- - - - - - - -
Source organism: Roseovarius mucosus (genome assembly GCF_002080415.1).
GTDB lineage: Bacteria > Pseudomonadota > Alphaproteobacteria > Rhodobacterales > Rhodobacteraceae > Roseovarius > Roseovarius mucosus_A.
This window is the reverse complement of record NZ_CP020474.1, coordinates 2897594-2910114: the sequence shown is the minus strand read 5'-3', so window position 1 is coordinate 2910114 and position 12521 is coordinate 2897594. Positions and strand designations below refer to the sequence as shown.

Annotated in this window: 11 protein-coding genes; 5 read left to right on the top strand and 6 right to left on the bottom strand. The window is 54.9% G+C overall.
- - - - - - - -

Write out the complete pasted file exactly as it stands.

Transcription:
Source organism: Roseovarius mucosus (genome assembly GCF_002080415.1).
GTDB lineage: Bacteria > Pseudomonadota > Alphaproteobacteria > Rhodobacterales > Rhodobacteraceae > Roseovarius > Roseovarius mucosus_A.
This window is the reverse complement of record NZ_CP020474.1, coordinates 2897594-2910114: the sequence shown is the minus strand read 5'-3', so window position 1 is coordinate 2910114 and position 12521 is coordinate 2897594. Positions and strand designations below refer to the sequence as shown.

Annotated in this window: 11 protein-coding genes; 5 read left to right on the top strand and 6 right to left on the bottom strand. The window is 54.9% G+C overall.